Filed under: Action, Anti-fascist, Queer, Southeast, Trans
Report back from antifascist mobilization in Pikeville, Kentucky in the wake of threats from neo-Nazi and Christian supremacist organizations.
Just 2 years after white supremacists rallied in Pikeville, Kentucky, the city held its 2nd Annual Pride Festival. No formal announcement was made, but after Legion of Saint Ambrose (LoSA) and other Christian supremacists threatened, stalked, and physically assaulted adults and children at Somerset Pride earlier this month, similar threats were expected at this event as well. A small area within the 1-block park to corral protesters was roped off if they showed; a pen within spitting distance of event seating and public walkways that would have done nothing to keep people safe. Antifascists from multiple states provided security for the event, ready to shut down any verbal or physical attacks. Not one hate preacher or fascist showed up.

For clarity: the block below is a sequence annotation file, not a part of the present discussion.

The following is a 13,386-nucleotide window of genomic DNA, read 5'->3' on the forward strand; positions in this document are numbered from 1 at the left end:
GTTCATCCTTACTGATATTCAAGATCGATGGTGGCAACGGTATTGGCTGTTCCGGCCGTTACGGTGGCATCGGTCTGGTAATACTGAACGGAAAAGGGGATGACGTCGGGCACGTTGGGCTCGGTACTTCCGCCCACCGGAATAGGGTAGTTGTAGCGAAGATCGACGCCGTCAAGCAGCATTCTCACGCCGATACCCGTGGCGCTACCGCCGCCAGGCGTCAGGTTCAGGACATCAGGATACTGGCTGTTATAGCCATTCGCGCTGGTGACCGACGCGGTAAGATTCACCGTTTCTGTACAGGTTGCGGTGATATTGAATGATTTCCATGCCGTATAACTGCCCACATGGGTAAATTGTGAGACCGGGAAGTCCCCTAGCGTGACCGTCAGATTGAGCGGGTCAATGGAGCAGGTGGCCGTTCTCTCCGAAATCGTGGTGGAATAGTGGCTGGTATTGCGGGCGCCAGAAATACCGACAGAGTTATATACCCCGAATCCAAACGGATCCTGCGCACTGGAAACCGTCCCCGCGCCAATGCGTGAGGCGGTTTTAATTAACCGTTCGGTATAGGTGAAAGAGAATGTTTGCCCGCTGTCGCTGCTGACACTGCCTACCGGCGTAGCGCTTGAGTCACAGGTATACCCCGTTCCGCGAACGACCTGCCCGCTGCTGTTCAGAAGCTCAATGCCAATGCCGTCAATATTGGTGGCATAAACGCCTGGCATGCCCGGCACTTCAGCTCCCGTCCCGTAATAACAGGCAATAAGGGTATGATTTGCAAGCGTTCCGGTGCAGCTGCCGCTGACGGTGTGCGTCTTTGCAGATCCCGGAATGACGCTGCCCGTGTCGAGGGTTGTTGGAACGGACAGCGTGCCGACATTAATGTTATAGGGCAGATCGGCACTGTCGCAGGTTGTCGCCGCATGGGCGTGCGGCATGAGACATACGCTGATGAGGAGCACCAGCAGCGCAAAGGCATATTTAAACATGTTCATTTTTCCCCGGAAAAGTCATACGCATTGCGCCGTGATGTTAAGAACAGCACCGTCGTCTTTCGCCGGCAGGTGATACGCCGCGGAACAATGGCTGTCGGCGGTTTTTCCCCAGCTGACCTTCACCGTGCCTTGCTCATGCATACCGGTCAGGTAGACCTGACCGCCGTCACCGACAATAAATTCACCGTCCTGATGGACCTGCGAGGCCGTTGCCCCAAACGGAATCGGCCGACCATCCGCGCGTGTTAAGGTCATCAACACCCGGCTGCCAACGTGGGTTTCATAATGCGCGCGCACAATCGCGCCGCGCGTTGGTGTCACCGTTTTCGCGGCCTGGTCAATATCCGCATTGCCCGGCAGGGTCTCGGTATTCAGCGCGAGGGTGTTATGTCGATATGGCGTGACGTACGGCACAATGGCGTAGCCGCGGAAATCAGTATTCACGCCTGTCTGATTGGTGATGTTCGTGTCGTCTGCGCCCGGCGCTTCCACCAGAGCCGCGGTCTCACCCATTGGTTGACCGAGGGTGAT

Instead, what happened was Pride as it should be: a corporate-free, accessible, family-friendly, inclusive celebration where folks of all genders and sexualities could safely spend the day without the obligation to spend money or defend their existence to those who work to harm them. The day kicked off with a more powerful message than is often seen in the larger, more established Pride events: indigenous leadership speaking about the history of the land and the culture, and a welcome reminder that “love is indigenous” and hatred is not and never was welcome here.
The ease of this day and the ability of those at the festival to enjoy it without fear is a victory for all of us …
When we returned home, though, we were saddened to hear that a comrade, Sean Kealiher, was lost in Portland last night. Few details have been released in the news but it appears they were intentionally hit with a vehicle and killed. The full story isn’t ours to share if we could, and hopefully we will learn more from those who survived the events when they’re ready. But Portland and Sean are on our minds and we hold both a victory and a loss in our hearts simultaneously.
Rest in power, Sean!
From the holler to Portland, till the end, we go where they go and we intend to win.